Leading article: The three tests for the Blair government

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The Independent Culture
IT IS TEMPTING to suggest that the next year will define Tony Blair's government, as the Prime Minister and his party face up to challenges on the economy, Europe and the constitution. That temptation should be resisted. We thought it would become clear what kind of animal New Labour was once it assumed office: yet its inner nature remains elusive. If we have learnt one thing about Mr Blair it is that he avoids definition, not out of shyness but on principle. The refusal to be pinned down is the core of his strategy.

Mr Blair promised he would be "radical" and that, at least, he has turned out to be, although not in the way that was expected. He is radical in the sense that he has revolutionised the business of responding to and managing public opinion, turning democratic leadership into a continuous marketing and public relations exercise. The cost of this approach has been a loss of authenticity. We are used to politicians tailoring their message to what the voters want to hear, but when we suspect that "what the voters want to hear" is the starting-point of Mr Blair's message, it begins to sound hollow, and the lack of authenticity begins to become a liability, even in marketing terms.

So it was good to see a flash of the real Blair in our interview with him last week. What remains attractive about him is his refreshing pragmatism and his lack of attachment to ideology.

His intention to fight the next election promising lower rates of personal taxation - especially for lower-income families - is a genuine and welcome "third way" between Tory and Labour orthodoxies. It is to his credit that he fails to conceal his contempt for some of the sentimental mush that passes for Labour's "traditional values" - and it is depressing that the party is still so immature that it thinks that electing Liz Davies to the National Executive will act as a constructive influence on government.

But then the doubts creep back in: it must be asked whether it is sustainable for the Prime Minister to run against his party so much of the time. Attacking Old Labour may have been fine as an opposition tactic to persuade the electorate that he is New, but it is unwise if he wants to create a body of support that will act as ambassadors for his government, because the danger of the mid-term is that dissent in the party could act as a focus for worries among the wider public.

The first challenge for the next year is the economy. The problem is not so much the substance of economic policy but the style. One of the few broad-brush promises that will have lodged in the minds of even the least attentive voters is the pledge to end the cycle of boom and bust. Never mind the small print: the Prime Minister last week acknowledged that he could not abolish the business cycle - he and Gordon Brown are simply trying to "reduce its amplitude". They have created an expectation that the economy will tick along in fourth gear for ever, and the voters will punish them when the Bank of England is forced to strain the engine for a bumpier ride.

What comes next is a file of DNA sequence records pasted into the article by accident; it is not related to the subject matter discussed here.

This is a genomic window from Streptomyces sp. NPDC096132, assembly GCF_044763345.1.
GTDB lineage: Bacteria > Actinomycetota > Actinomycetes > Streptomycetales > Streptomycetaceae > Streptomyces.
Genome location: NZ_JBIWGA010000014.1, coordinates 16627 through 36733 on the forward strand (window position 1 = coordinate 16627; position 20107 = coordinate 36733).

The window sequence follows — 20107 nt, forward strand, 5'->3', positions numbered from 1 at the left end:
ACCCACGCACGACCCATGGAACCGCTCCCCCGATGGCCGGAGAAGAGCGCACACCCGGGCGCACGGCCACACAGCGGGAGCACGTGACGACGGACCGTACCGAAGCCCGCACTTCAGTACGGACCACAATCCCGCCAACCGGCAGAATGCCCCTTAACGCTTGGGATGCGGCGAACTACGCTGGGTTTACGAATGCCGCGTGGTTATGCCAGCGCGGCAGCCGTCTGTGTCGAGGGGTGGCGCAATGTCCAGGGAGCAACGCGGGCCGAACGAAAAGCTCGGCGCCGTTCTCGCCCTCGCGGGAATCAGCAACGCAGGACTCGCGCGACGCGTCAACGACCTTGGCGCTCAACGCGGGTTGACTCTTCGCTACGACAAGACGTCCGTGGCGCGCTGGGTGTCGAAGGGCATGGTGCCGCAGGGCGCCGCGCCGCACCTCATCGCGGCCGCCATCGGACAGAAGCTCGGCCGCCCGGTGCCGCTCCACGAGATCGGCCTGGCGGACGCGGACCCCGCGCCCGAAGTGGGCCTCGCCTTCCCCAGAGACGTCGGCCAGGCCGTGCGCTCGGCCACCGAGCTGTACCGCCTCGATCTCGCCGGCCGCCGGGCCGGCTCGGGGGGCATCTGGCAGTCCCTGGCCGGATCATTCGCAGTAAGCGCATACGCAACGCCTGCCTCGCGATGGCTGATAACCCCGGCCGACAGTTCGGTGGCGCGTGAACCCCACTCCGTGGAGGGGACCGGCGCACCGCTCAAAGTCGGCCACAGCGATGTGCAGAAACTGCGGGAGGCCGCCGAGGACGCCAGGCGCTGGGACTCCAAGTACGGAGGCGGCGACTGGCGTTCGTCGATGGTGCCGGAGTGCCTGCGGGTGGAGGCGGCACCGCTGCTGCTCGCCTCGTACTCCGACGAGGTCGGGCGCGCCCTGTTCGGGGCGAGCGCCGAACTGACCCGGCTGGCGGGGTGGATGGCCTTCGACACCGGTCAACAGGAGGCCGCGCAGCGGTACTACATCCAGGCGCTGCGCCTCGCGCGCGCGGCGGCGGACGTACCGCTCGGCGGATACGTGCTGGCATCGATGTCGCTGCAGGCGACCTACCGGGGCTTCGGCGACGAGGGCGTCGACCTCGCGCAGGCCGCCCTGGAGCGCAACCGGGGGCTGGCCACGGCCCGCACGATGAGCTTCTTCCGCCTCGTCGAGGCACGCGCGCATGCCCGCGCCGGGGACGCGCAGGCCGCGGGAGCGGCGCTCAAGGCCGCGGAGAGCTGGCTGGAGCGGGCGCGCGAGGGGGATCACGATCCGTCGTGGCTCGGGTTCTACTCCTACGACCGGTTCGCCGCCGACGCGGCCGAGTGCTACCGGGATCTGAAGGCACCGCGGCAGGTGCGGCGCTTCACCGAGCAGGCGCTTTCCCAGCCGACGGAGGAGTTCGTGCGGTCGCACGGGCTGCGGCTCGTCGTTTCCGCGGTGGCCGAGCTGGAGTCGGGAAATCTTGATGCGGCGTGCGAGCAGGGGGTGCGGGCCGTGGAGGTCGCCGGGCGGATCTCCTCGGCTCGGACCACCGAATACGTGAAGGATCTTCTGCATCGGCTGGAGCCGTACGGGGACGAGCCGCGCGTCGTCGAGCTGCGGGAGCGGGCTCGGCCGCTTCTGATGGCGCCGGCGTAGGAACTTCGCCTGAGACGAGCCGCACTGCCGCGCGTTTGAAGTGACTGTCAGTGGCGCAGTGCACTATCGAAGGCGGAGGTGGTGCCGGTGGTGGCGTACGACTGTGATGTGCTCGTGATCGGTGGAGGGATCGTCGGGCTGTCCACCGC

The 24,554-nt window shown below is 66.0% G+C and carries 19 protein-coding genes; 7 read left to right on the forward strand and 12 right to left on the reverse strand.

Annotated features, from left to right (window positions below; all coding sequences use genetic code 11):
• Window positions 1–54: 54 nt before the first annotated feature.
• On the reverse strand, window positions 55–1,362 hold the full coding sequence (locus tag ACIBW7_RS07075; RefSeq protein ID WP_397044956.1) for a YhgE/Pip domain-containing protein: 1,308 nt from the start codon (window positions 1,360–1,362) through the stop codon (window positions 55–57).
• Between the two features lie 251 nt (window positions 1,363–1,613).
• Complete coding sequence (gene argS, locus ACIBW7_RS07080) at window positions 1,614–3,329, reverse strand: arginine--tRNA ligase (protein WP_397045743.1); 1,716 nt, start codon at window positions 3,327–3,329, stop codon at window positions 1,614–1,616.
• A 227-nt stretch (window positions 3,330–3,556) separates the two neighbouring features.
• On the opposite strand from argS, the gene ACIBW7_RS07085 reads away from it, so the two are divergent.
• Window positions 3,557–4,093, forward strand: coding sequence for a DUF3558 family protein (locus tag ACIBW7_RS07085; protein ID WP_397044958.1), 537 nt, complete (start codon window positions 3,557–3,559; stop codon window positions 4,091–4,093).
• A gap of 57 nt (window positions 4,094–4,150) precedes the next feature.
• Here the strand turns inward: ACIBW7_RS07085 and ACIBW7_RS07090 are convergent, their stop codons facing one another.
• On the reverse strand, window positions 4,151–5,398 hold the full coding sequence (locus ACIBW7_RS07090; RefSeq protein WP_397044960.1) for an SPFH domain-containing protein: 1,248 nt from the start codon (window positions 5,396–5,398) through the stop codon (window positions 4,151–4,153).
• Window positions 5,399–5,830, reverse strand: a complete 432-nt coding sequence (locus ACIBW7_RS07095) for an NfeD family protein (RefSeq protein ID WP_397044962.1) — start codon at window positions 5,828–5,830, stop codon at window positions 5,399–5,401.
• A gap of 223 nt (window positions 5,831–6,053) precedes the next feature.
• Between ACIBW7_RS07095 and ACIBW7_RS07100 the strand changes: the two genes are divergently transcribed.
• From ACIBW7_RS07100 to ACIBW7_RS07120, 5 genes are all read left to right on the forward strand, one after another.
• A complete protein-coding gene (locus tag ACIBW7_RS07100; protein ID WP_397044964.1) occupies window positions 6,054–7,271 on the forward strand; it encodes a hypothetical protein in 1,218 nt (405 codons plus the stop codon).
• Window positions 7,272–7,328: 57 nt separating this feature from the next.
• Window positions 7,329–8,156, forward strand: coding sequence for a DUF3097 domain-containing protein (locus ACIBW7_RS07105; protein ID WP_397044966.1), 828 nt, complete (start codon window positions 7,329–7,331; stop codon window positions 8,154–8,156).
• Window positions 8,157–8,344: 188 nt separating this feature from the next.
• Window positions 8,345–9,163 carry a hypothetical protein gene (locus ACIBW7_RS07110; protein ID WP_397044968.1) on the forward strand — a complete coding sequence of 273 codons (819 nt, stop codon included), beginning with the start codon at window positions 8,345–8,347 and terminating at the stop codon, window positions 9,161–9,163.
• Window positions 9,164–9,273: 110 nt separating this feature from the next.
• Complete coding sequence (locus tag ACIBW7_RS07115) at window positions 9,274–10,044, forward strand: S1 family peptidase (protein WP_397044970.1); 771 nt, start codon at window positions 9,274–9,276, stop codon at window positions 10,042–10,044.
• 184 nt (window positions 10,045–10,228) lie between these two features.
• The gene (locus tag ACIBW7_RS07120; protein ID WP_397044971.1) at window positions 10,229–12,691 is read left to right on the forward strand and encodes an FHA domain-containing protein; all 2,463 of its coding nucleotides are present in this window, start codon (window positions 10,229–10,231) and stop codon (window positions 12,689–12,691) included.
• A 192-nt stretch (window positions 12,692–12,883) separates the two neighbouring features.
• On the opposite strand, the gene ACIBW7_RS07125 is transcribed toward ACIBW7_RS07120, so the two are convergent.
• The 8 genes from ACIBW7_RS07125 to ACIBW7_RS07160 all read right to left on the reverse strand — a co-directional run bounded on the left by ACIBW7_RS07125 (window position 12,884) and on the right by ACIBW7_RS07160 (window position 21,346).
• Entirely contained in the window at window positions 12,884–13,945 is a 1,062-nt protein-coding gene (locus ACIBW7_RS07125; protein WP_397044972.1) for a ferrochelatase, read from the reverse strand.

The second, related, challenge is that of the euro, which will be launched in three months' time. That event will have profound effects on our national psychology, not to mention the pre-eminence of London as a financial centre. It is time for Mr Blair to raise the tempo and begin to make the case for joining, rather than saying he sees no obstacle in principle if others make the case for him.

The third challenge is that of constitutional reform: as Roy Jenkins comes up with his compromise between the irresistible force of change and the immovable object of the voting system; as the House of Lords finally arrives in the 20th century; and as Scotland begins to break away from England. On electoral reform, Mr Blair is right to be cautious: he should encourage real pluralism at all levels of government. That means moving quickly to a legitimate method of selection for the Upper House: it should be half elected and half appointed by an independent body. And it means letting go in Scotland, allowing the people to decide their future. As for the way we elect MPs, the case for change is overwhelming; the case for any particular form of change has not yet been made, and needs to fit with changes to the Lords and to the government of the different parts of the United Kingdom.

There is, though, much more to pluralism than this. The receding of a Freedom of Information Act is disappointing. The gentleness with which Rupert Murdoch's monopolistic media tendencies have been treated is depressing. The excessive prescription in education policy should give us pause.

Performance on the economy, Europe and the fabric of our democracy would matter less if other parts of Mr Blair's extravagant rhetoric had not already crumbled on contact with reality. The notion that his administration would rank as one of the great reforming governments of the century on the basis of its plans for transforming the welfare state has vanished like a half-recalled dream in the morning.

However, if Mr Blair can establish himself as economically competent, internationally pro-European and politically pluralist, that would be a great achievement for his first term. Of these, the most difficult and unconvincing, on the evidence so far, is pluralism. We are not persuaded that New Labour revels in the idea of letting a thousand flowers bloom and a thousand voices speak.